[00:03:53] So we're sitting there and it's funny, and this is a snare. My wife was even in the room at this point. So we're at like, we're at a strategy meeting. We're at Hudson yards. We're in New York. And, and we're talking about LinkedIn, we're talking about Facebook, we're talking about B2B marketing to other auto dealers.
[00:04:08] And at the time, I don't have, I still don't have a big Instagram following it's, sub 3000 people. And, at the time I had like a. 400 or something like that. And I was like, how do I, get my Instagram account to something respectable? And at the time something respectable to me is always right.
[00:04:26] A few more than you already have. No matter how much money is enough money. Just a little bit more than I have now. And and and Gary's He's if you need to do that for your ego, then we can talk about that, but it's not going to help your business. And I was like, that's good.
[00:04:40] Michael: And so can you say it like him?
[00:04:42] Have you nailed a Gary V impression? Yes. Yes.
[00:04:44] Paul: I don't even try. Okay. That's fair. I
[00:04:48] Michael: imagine the register was probably pretty high.
[00:04:50] Paul: He no, the opposite is true because when you get Gary in a private meeting, like my experience has been, he brings it way down. Way down and then over time ramps, when he gets excited about something. But when he says he listens, like he really listens and he's lower key and quiet quieter. And granted, you see so much behind the scenes with Gary, you would think I know him, but Hey he changed my paradigm. So no, he was just leaning back in his chair.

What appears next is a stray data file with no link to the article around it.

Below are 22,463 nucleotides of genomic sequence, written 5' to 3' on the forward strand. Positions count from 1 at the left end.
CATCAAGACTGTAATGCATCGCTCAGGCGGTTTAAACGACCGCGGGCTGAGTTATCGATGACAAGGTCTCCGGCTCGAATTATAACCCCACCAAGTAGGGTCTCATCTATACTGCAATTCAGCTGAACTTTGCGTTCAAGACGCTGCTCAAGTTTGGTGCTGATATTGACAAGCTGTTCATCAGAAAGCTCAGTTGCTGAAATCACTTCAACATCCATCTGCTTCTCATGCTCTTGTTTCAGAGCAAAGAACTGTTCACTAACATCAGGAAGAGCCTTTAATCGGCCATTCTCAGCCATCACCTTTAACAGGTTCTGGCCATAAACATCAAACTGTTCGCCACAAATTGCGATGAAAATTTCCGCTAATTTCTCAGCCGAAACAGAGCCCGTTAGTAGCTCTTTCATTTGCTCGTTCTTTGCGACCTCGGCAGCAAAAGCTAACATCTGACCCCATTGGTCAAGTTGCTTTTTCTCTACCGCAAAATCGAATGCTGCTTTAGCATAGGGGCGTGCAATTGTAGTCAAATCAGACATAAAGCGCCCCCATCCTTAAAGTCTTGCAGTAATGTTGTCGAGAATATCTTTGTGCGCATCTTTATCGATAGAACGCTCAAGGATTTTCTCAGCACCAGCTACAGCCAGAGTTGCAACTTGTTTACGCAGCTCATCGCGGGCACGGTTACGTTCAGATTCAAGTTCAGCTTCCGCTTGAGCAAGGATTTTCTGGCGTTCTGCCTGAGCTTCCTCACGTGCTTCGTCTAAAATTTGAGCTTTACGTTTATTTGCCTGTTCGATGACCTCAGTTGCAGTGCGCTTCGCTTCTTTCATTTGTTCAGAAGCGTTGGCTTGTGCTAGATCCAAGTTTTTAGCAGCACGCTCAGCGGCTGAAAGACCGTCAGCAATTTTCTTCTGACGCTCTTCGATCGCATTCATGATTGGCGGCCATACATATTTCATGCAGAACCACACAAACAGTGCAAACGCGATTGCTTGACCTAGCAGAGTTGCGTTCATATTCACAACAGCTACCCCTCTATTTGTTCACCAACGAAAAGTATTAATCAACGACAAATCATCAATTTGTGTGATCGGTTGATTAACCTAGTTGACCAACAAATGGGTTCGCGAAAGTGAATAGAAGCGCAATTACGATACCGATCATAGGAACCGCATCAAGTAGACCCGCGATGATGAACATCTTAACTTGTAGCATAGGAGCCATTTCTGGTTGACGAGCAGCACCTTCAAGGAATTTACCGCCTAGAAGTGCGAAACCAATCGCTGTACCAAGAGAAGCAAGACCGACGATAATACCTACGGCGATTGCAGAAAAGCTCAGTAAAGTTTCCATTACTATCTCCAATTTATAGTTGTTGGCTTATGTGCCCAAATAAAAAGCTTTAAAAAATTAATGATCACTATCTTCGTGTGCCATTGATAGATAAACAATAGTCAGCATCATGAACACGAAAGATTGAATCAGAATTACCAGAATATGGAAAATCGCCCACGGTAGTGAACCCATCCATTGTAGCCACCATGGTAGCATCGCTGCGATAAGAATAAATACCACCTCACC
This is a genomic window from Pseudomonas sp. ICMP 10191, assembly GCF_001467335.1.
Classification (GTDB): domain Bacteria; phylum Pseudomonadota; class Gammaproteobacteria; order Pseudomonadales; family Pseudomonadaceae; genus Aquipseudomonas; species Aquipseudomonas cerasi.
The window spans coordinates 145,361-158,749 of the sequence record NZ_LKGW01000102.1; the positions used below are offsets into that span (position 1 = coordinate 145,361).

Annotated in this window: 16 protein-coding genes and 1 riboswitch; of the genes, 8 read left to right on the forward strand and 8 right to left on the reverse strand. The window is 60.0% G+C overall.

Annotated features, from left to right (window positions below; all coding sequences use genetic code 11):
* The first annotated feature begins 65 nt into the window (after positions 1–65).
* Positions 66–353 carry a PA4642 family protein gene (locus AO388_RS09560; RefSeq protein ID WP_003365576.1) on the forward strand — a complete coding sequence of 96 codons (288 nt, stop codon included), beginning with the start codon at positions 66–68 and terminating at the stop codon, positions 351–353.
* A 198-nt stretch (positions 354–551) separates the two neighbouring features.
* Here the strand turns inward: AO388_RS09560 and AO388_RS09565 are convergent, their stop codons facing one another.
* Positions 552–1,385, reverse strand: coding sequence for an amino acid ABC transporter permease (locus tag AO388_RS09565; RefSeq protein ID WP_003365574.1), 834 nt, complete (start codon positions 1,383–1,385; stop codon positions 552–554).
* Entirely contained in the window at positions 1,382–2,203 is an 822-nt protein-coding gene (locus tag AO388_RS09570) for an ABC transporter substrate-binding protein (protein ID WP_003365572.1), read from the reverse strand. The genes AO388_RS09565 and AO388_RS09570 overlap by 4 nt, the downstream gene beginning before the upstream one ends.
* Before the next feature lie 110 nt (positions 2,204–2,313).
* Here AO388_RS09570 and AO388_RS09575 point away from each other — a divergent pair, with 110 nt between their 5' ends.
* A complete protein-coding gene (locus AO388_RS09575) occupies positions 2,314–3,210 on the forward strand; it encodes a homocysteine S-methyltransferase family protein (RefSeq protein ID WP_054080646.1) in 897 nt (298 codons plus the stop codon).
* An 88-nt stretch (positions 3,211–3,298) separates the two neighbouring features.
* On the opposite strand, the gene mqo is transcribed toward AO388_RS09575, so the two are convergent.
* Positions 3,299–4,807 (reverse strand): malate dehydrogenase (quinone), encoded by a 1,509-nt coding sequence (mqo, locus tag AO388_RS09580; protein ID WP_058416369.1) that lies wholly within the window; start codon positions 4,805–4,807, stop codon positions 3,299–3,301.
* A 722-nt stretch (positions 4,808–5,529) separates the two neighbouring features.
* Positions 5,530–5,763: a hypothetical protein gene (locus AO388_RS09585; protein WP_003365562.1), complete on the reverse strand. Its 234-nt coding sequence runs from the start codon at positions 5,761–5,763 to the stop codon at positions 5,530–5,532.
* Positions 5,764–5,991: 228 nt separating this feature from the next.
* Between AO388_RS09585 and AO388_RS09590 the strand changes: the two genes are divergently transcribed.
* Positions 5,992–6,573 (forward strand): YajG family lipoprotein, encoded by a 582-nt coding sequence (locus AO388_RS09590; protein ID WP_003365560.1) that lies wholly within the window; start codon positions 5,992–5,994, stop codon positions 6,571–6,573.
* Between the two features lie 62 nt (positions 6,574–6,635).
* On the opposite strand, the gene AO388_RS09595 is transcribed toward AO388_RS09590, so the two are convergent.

[00:05:16] He's leaning back in his chair and he's playing with the curtain core that he always does in Hudson yards. You can see them doing it and he'd just sit in there against the windows and he's playing with this thing and he was just. If you feel like you need that for your ego then yeah, we can talk about that.
[00:05:30] But, and it wasn't in a judgemental kind of way, either really litmus testing me is is it important to you? If so, I can tell you, and at that moment I was like, yeah, I guess it's not important. And we just kept moving.
[00:05:41] Michael: It's so true. And I know even in the last, however many years of producing this show, I've gone through so many phases of ego.
[00:05:51] 'cause I'm like I have to have the right set and the right lights and the. But it's this perceived what does that mean at the end of the day? And did it actually get in the way of me doing what, like Tim Zion was showing me where it's rip this sucker out, flip that thing into Instagram and post it also though, to your point about ego.
[00:06:12] We've even seen phases of this in automotive. Maybe there's still some that subscribed to this, but it's oh, he's only. 3000 followers. What does that even mean? And it's dude, I've seen people with a hundred thousand followers who still don't get any engagement. What is
[00:06:26] Paul: the weekend is garbage, right?
[00:06:28] It's spam engaged because when you get a counselor to have more engagement and more and more, I'll see like going it's everyone's like selling you. Like it's a bot just posting. I don't know by my privates.
[00:06:40] Michael: Yeah, exactly. Post this to last Vegas, nudes.com you're like,
[00:06:47] Paul: and hashtag Carrillo. And no but to, to your point about you do see this in automotive, and I think we've been conditioned as society to credit followers to credibility, and that's not a straight line and the.
[00:07:02] Industry like the smaller you boil it down. So pop culture, right? Followers, you look at a Kardashian or somebody like that, right? The hundreds of millions of followers or tens of millions or millions, you start to look at that and you're like that's cultural credibility. But when you're thinking industry, the smaller, the industry gets actually the fewer followers you're actually need to make an impact.
[00:07:21] And I think it is an industry in automotive. It's about focus, right? Who are the people following? Is a big deal, yes, maybe somebody only has 2000 followers on LinkedIn, but those 2000 followers could be like the most relevant players in automotive. And that's what matters.